Bishop Fulton Sheen tweeted, “As Religion fades, so will freedom.” His observation that religious conviction and the moral conduct it promotes is both integral and essential to free society echoes that of founder/framer John Adams who observed in 1798, “Our...
Getting off the Trump Train
A few months before my 19th birthday, as I brought bottles back to Jewel’s Grocery Store, at the dying West Main Mall in Kalamazoo, Michigan, I made a spontaneous decision that has had the most profound impact on my life. I walked out of Jewel’s with the gas money returning bottles gave me, and then, totally spontaneously (with no forethought) went into the mall, climbed the stairs to the upper floor, and entered the Marine Corps Recruiter’s Office.
About a year and a half earlier, my parents had thrown me out of the house. I’d been dating a girl they did not like, off and on for a year and a half, and I guess my personality had changed – I was moody, often depressed, and exhibiting the symptoms someone exhibits when experimenting with drugs. My father caught me smoking (cigarettes) one day, laid me out with a surprisingly good roundhouse, and for several months I was on complete lock-down. I was not allowed to leave the house without one of my parents, and was not allowed to stay home without one of my parents. The door was taken off my room so that my parents could see what I was doing at all times. I had to see a drug counselor once a week, and take a urinalysis to see if I’d done any drugs.
After three months, the drug counselor had a session with myself and my parents. She reported that I was not doing drugs, that I claimed to have never done drugs, that I had passed all of my drug tests with flying colors. My drug counselor mentioned that I was the captain of the Debate and Forensics Club, and said I was a healthy young man with a bright future, whose parents were over-reacting to my having smoked cigarettes to impress a girl I’d clearly fallen for.
My dad told the drug counselor that I’d bamboozled her – that I was a master manipulator who could lie through anything, and that I’d completely fooled her. I stopped seeing the drug counselor, but my parents began giving me personal freedoms again only slowly.
As for the girl I was seeing – she was the most important thing in my life. I’d met her just a few days after turning 16, as I walked past the counter of a Mcdonald’s on my first day at work. She was on the fry station, and though she barely noticed me walking past (our eyes did meet), I thought she was the most profoundly beautiful thing I had ever seen and was immediately in love with her.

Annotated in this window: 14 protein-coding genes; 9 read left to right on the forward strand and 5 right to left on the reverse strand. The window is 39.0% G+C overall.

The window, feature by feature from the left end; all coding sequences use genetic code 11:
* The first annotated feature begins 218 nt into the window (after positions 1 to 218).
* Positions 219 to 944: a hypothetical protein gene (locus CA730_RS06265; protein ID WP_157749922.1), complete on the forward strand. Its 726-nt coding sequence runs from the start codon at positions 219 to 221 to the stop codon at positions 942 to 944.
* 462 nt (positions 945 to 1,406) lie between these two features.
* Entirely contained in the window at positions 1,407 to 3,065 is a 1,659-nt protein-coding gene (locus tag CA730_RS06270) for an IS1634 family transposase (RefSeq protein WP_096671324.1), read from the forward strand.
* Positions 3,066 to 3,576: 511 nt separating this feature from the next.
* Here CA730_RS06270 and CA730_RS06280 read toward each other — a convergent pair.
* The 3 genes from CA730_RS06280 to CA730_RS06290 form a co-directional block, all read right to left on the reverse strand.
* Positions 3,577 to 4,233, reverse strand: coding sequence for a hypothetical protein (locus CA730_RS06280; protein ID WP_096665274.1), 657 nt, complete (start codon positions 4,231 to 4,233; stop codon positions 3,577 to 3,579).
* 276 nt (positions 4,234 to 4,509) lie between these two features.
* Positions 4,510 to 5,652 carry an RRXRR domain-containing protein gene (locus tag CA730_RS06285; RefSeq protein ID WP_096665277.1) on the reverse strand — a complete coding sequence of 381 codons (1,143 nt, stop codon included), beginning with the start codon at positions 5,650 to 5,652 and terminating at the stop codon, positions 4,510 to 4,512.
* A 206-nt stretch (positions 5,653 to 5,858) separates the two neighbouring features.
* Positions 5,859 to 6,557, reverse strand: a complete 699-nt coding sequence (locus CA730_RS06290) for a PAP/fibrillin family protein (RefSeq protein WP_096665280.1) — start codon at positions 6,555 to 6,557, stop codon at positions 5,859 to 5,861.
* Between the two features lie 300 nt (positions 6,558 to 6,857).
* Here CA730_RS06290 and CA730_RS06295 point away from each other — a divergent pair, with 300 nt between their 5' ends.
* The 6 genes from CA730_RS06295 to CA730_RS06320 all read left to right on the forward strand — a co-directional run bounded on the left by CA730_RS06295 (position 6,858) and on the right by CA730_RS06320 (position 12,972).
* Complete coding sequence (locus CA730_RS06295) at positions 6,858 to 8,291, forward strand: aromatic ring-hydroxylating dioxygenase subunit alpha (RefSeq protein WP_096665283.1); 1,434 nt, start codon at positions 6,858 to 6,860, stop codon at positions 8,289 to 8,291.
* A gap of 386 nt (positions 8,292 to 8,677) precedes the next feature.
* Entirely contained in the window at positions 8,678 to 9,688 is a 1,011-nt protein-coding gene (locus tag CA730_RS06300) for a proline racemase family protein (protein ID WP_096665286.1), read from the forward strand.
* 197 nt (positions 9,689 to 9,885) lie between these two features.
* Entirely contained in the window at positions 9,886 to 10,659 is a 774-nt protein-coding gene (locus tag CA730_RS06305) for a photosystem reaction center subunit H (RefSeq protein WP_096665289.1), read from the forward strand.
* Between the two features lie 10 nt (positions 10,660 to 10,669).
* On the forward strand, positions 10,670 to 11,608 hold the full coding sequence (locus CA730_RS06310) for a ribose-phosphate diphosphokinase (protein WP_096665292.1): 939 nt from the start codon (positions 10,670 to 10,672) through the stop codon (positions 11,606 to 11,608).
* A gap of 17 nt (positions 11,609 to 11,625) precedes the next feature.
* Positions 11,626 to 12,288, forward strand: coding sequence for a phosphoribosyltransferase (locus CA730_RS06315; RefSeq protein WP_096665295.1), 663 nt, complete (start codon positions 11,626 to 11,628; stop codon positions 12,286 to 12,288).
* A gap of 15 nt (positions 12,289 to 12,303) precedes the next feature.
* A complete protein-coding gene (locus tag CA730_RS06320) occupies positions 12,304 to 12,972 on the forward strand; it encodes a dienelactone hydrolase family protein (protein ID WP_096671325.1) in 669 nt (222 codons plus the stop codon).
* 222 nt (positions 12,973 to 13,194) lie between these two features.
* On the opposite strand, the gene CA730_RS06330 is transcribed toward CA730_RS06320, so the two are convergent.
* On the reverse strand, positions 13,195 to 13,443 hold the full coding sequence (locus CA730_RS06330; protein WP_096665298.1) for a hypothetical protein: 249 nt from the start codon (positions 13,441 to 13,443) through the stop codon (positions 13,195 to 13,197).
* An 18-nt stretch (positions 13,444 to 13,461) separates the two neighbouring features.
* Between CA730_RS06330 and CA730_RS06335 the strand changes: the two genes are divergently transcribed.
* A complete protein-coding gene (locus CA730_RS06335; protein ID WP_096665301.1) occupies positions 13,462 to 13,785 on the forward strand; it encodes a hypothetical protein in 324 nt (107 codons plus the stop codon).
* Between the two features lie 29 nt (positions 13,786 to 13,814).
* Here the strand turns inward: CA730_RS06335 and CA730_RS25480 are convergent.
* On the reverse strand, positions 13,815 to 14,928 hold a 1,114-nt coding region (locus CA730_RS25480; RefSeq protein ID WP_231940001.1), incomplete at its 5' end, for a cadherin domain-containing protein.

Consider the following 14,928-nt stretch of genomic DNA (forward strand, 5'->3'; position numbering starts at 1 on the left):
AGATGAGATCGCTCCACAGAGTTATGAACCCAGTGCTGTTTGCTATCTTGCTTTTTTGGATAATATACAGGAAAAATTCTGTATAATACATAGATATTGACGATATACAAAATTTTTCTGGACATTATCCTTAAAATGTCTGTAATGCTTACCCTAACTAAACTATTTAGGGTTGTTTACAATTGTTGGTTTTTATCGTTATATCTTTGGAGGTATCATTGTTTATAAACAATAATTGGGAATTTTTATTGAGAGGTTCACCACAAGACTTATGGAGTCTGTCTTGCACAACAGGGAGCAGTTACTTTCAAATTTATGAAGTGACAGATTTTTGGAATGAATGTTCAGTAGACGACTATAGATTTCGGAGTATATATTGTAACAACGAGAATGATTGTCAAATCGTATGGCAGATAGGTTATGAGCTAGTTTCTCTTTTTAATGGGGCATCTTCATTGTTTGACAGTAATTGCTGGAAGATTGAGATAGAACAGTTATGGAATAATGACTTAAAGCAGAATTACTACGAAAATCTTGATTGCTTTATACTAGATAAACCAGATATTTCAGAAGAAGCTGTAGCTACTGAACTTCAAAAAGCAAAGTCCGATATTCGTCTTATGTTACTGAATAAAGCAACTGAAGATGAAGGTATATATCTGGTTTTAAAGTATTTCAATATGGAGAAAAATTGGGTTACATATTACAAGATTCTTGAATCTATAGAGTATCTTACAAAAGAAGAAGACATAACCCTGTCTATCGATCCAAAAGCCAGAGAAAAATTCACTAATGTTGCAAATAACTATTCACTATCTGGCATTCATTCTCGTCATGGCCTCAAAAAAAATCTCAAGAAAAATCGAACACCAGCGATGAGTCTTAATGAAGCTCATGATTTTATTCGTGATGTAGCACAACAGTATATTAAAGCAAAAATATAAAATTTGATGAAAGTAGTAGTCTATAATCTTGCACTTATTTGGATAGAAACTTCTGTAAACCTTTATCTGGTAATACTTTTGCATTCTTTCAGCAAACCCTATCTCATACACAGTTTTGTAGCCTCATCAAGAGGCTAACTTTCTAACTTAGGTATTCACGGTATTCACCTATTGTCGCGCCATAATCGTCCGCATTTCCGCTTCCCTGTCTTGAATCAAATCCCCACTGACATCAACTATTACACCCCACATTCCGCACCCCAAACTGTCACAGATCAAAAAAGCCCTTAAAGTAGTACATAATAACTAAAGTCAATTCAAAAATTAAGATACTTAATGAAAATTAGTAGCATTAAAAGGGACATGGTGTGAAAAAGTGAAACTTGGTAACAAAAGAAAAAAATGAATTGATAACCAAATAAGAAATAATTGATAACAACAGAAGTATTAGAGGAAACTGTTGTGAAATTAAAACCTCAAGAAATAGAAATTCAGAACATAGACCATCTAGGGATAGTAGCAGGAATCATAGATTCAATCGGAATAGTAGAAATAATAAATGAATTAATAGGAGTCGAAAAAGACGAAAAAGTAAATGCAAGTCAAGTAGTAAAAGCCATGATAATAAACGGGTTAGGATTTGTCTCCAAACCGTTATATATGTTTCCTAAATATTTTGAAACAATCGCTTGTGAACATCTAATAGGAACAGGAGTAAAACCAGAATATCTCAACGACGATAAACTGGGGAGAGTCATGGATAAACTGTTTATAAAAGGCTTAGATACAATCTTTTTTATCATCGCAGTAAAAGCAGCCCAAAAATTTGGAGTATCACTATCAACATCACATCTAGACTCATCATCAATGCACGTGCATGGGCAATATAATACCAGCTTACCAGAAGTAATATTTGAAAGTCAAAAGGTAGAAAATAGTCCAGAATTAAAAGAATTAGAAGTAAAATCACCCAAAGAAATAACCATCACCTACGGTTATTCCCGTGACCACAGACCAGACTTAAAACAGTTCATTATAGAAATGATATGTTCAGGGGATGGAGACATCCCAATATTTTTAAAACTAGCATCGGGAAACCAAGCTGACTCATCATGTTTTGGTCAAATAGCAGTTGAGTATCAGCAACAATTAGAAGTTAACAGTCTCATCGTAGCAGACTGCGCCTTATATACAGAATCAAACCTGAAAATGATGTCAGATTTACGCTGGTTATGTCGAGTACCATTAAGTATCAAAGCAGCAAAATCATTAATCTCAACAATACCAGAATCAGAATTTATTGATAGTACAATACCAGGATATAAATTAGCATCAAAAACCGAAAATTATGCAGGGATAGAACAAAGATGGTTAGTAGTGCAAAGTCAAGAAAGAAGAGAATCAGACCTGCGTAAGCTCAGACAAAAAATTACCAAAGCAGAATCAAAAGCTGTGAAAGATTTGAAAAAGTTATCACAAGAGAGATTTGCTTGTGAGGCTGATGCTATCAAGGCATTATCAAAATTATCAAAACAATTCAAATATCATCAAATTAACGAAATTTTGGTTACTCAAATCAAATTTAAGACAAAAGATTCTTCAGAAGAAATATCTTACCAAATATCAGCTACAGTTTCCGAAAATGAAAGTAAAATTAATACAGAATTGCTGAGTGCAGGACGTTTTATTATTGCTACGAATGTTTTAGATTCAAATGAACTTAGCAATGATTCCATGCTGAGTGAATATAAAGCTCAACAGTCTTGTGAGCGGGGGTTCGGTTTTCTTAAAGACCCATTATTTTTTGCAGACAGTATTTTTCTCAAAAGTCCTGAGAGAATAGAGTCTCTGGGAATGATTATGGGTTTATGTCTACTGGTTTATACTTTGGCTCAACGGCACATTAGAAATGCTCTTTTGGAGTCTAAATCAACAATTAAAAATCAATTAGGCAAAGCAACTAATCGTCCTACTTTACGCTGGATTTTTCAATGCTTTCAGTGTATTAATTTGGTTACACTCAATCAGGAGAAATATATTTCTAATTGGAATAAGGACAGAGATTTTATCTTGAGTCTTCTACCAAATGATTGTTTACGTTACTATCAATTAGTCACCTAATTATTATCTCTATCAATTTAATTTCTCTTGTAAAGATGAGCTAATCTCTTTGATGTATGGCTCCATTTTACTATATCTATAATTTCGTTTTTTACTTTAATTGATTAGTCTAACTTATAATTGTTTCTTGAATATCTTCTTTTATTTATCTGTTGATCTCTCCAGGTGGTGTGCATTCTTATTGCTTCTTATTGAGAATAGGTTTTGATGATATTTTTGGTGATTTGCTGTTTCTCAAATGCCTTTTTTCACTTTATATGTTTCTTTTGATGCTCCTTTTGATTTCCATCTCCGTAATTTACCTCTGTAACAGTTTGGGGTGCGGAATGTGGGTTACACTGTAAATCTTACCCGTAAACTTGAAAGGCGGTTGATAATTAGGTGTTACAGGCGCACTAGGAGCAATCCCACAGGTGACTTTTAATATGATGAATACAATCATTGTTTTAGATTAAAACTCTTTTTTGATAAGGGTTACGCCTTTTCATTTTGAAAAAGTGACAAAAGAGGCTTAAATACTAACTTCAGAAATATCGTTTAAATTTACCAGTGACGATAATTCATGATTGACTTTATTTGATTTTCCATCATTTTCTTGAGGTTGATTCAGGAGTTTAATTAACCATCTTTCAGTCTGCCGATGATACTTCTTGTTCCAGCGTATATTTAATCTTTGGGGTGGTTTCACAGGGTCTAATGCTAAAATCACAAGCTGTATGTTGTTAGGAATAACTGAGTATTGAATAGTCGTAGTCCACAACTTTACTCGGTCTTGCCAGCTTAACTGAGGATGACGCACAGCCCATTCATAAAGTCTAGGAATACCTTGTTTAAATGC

For the next few years, we dated off and on. I always had the feeling I was playing second fiddle, someone she’d date in between real boyfriends. We became best friends, and were completely inseparable whether we were trying to be a couple or not. Eventually, she confided to me that she loved me as well, but could not see herself married to a man whose parents hated her.
One day, as my life had begun to return to some sense of normalcy, I was talking to this woman on the phone, and as I got off the phone my dad came out of his bedroom, walking toward me with a scorched-earth look on his face, and said, “That had better not be that God Damned <insert her name>!” Of course, that’s exactly who it had been. I could see on my father’s face that he was very close to punching me again, and though I’d been shocked the first time my dad hit me, I was not about to get punched again. I told him that if he hit me, I was going to hit him back.
My dad suggested I leave, and I moved in with some friends on the other side of Kalamazoo. I spent the last semester of High School walking three miles to go to school, walking to work, and then walking back to a three-bedroom apartment that had six people in it. There were days whereby the time I got back to the apartment after work, it was time to take a shower and go to school. Somehow I got through High School, and even did a year of college.
McDonald’s gave me free meals when I worked, but if I did not work, I did not eat, and this lasted for about a year and a half. Eventually, my parents told me I could move back into their house if I abided by a fairly strict set of rules.
One of their rules was that I had to let them know if I was going to be out overnight in advance, and I was not allowed to come home after 11 o’clock at night.
The weekend after I visited a Marine Corps recruiter, I went to Lansing to take my physical and sign my contract. My parents spent that weekend in Toronto watching Phantom of the Opera, and I said nothing to my sisters about what was going on – I told no one at all what I was doing. When I came back to the house on Sunday, my father was livid. I had broken one of his rules, and he wanted to know where the F I had been.
“Lansing,” was my reply.